For the second time in three years, Pennsylvania has been unable to pass its budget by the start of the new fiscal year, which means state workers can't be paid and welfare recipients won't receive their checks.

The impasse is over a 2-cent increase in the state gasoline tax supported by Gov. Dick Thornburgh, a Republican.

The rise would make Pennsylvania's tax 11 cents per gallon, one of the highest in the country.

Many legislators are reluctant to vote for the tax increase with gas lines winding for blocks -- an odd-even rationing plan went into effect in the state Thursday -- and gas prices soarring.

Thronburgh wants a gas tax increase to help fund a $202 million program to repair state roads damaged by last winter's harsh weather.

The fiscal year began today with the politically divided legislature dead-locked over the budget and taxes.

Two years ago, the legislature haggled until August 20 before approving a budget and that wasn't unusual.

Budget crises are endemic to Pennsylvania. This year is the 11th in the last 17 that a budget has not been enacted by July 1.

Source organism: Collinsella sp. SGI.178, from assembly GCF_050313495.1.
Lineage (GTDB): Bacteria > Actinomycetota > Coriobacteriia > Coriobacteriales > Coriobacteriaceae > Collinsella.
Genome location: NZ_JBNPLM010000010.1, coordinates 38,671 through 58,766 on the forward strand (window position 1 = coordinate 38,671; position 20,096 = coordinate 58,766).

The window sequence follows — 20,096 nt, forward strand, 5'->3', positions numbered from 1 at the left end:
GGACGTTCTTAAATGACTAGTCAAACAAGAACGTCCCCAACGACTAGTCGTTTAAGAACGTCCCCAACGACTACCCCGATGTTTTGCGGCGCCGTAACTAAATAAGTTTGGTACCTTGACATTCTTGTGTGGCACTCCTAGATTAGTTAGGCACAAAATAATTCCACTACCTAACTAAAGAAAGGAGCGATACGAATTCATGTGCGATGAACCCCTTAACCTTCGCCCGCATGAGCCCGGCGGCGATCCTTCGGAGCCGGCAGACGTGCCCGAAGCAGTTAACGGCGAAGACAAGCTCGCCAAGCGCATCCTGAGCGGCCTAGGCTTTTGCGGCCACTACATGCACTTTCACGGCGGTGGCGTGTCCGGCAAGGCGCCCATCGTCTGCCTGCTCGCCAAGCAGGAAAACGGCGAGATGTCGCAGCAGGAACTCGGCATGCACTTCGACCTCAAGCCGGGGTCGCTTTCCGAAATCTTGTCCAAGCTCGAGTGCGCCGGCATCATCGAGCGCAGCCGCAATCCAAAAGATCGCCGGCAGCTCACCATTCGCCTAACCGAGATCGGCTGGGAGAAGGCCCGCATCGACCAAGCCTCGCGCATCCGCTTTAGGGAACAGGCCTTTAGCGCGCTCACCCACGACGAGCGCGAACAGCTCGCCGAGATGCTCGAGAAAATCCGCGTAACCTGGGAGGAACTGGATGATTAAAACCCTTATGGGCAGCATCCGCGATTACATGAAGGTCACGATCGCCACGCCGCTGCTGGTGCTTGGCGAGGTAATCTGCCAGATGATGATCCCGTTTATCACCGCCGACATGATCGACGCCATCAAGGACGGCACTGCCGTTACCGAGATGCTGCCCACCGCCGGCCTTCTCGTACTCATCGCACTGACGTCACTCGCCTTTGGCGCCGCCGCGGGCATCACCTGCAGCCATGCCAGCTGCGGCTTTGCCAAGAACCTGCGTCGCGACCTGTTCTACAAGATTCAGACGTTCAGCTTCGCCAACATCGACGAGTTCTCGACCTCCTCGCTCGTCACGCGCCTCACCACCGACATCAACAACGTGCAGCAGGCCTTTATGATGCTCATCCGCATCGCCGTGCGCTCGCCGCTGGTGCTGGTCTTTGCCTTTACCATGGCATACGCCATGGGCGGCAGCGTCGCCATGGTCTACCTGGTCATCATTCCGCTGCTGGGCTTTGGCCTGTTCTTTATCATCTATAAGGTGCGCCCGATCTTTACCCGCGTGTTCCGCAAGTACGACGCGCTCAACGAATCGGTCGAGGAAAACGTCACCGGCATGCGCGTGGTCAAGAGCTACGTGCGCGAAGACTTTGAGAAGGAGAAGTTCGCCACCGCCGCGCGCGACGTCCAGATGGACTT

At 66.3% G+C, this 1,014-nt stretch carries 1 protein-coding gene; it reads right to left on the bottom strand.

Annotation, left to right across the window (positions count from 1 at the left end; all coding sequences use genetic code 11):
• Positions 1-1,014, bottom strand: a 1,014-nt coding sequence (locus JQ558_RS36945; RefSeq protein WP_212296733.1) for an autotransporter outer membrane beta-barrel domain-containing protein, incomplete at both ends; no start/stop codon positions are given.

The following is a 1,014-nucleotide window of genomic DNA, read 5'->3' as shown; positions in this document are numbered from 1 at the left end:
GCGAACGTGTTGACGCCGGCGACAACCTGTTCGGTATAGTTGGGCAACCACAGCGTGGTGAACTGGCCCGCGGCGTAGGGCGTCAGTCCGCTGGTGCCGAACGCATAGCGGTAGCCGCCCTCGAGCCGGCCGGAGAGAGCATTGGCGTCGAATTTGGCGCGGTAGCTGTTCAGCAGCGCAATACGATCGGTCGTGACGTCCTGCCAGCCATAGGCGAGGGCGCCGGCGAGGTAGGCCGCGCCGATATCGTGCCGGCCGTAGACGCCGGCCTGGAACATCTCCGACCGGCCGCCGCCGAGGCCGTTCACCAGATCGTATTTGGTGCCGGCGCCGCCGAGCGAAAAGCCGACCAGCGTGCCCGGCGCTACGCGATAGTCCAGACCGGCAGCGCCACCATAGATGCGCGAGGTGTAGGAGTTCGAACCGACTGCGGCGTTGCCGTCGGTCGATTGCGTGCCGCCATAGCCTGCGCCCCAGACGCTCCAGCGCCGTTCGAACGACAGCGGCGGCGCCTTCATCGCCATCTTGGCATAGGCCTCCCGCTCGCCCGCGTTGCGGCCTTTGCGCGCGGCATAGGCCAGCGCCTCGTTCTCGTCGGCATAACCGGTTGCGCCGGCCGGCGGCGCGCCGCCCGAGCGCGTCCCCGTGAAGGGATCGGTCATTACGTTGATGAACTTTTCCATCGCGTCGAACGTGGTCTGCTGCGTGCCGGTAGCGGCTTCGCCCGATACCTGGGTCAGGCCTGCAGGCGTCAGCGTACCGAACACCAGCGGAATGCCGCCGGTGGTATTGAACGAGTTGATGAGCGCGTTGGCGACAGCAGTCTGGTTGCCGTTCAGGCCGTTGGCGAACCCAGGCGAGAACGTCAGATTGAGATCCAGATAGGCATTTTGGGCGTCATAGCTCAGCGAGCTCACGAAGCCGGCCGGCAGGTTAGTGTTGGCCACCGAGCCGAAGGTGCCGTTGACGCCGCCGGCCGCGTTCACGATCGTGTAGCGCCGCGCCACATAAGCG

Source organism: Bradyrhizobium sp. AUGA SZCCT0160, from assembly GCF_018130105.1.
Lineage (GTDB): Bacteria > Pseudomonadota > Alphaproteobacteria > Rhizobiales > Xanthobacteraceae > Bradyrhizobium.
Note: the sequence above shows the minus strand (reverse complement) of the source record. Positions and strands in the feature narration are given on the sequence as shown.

A tax package aimed at resolving this year's deadlock passed the democrat controlled state Senate with bipartisan support last Wednesday. The package included the gas tax increase and a continuation of temporary income and corporate taxes passed during the 1977 budget fight.

But in the House of Representatives, which the Republicans control by 103 to 100 seats, the tax bill lost when it was opposed by Democrats and a handful of Republicans who broke party ranks.

The deadlock has been exacerbated by the bitterness created two years ago, when Democrats controlled the legislature and Republicans refused to support the budget.

Thornburg has said he will not sign a temporary "stopgap" appropriation to keep the state running. So the state lost its ability to spend money at 12:01 a.m. today.

That means 107,000 state employes face payless paydays and Pennsylvania's 848,000 welfare recipients will get no checks.